Let me give you a few examples of mistakes made by people. Especially attention to expletatives (sentences as there are, there are, and it is). Here is the true subject following the verb: the examples also show that if the subject contains both singular and plural names, it generally seems the most natural to place the plural noun last, the closest to the verb. Compare the following sentences: The problem with the sentence he writes is that the theme of the sentence, “every night,” is singular, but the verb “quie” is plural. The subject and the verb must match. The correct answer is: “Every night for five straight nights was well below freezing.” Article 5 bis. Sometimes the subject is separated from the verb by such words, as with, as well as, except, no, etc. These words and phrases are not part of the subject. Ignore them and use a singular verb if the subject is singular. They usually refer to an earlier substantive sentence (the precursor) and there is a verb: a sentence can exist only if a subject makes, is or has something. Let`s ask a few questions about our example: now we know that the subject is class, and the verb is the word `are`. Can you say or write this: And why did it happen? It happened because the subject no longer has a verb.
So what`s the verb in this sentence? It is the verb of being. The underlined part of the sentence contains a verb error with “runs.” “John and Susan,” while the two singular nouns are together a plural and require a plural form instead of singular “races.” “Run to the finish line” is the right answer choice. Article 9. For collective subtantives such as the group, the jury, the family, the public, the population, the verb can be singular or plural, depending on the author`s intention. This actually has two problems – the verb “get,” which is plural, and the pronoun “she,” which is also plural. But the problem is that the theme “everyone” is unique. In this case, the one who refers to the Father (singular), and thus speaks the verb, is also singular. So let`s experiment and lower the first verb (with all that`s on it): To check out this difficult aspect of English grammar, take a look at our article on the pronoun chord. This is another very common error — the use of the verb of the wrong number in sentences with sentences with mid-set sentences.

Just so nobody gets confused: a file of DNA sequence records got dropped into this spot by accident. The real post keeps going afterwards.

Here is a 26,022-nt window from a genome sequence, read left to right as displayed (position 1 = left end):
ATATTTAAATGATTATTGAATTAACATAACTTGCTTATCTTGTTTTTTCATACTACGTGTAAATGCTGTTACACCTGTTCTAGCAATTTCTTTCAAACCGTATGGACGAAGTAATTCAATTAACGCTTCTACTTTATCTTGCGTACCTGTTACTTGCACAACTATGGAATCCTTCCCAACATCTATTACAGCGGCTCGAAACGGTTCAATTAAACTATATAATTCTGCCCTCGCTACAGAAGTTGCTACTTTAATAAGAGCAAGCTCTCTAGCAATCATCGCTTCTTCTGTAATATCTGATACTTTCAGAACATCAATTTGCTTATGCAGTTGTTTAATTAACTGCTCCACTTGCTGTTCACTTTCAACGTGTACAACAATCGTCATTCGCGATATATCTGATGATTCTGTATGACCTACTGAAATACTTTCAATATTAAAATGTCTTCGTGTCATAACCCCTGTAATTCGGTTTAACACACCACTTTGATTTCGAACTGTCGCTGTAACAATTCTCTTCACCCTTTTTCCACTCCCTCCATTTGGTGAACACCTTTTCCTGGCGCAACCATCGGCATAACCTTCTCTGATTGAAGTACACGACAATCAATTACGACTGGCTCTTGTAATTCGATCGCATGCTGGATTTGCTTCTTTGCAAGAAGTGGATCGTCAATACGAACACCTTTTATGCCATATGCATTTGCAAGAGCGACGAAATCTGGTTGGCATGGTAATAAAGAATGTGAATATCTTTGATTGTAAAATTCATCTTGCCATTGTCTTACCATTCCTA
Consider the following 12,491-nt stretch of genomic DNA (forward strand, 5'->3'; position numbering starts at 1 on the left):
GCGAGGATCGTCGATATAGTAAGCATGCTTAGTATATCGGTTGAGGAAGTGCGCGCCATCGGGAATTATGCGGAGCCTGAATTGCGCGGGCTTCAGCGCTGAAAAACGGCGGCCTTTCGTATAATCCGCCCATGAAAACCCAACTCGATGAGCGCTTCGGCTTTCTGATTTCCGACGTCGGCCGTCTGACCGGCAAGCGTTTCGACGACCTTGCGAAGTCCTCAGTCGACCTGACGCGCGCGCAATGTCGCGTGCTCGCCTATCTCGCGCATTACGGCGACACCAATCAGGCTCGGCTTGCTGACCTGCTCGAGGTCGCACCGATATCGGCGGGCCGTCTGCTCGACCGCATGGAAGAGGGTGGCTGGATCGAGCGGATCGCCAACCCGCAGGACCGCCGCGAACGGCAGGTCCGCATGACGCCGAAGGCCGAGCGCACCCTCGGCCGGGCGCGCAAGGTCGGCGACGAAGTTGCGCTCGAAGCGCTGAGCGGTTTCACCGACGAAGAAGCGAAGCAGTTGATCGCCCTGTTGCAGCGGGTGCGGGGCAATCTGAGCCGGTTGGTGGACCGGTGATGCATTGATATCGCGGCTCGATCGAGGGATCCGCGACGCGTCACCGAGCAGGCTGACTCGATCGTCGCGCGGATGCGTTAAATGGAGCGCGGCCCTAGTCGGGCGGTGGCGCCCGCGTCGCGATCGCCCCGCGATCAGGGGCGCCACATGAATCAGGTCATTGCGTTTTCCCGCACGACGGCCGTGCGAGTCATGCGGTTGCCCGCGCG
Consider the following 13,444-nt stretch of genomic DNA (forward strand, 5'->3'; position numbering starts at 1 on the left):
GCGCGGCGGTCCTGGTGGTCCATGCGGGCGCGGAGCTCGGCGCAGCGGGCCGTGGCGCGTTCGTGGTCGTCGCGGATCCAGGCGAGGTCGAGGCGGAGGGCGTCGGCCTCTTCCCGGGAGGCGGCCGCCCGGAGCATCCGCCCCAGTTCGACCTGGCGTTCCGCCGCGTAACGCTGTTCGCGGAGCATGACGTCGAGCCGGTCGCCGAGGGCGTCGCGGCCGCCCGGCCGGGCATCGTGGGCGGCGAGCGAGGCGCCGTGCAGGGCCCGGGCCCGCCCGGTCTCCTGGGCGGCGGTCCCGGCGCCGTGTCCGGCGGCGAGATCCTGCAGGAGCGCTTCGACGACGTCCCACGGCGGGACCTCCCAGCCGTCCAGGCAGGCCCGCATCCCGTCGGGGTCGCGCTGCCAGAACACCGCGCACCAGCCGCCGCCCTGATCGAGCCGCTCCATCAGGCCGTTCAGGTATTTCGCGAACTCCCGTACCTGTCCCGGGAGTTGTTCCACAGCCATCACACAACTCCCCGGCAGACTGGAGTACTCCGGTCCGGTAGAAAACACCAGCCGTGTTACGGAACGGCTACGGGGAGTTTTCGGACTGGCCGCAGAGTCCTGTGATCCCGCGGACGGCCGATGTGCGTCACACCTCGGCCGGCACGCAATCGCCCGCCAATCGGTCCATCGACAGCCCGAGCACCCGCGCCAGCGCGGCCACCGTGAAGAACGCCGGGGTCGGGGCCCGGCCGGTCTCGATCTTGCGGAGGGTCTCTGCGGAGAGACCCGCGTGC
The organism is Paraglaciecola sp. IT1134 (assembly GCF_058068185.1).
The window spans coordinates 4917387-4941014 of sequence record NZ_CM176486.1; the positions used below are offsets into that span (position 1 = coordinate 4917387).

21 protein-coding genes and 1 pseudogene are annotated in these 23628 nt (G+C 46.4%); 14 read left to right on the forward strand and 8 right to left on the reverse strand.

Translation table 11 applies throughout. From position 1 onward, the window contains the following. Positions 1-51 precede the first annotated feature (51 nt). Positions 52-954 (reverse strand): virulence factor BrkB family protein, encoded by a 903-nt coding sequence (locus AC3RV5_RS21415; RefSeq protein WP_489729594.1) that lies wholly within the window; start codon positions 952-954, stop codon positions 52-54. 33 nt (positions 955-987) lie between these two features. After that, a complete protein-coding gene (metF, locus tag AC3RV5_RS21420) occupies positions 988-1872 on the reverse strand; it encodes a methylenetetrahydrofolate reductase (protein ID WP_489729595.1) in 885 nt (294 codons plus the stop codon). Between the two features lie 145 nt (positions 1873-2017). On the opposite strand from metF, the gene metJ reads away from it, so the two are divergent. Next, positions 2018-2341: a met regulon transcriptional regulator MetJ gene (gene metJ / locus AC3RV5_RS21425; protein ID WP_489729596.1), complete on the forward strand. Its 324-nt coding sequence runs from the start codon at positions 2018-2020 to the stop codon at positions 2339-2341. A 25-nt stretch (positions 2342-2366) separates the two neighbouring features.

Let`s learn to avoid a very common subject-verb chord error, to make people all the time – with the verb of the wrong number in sentences with singular indeterminate pronouns.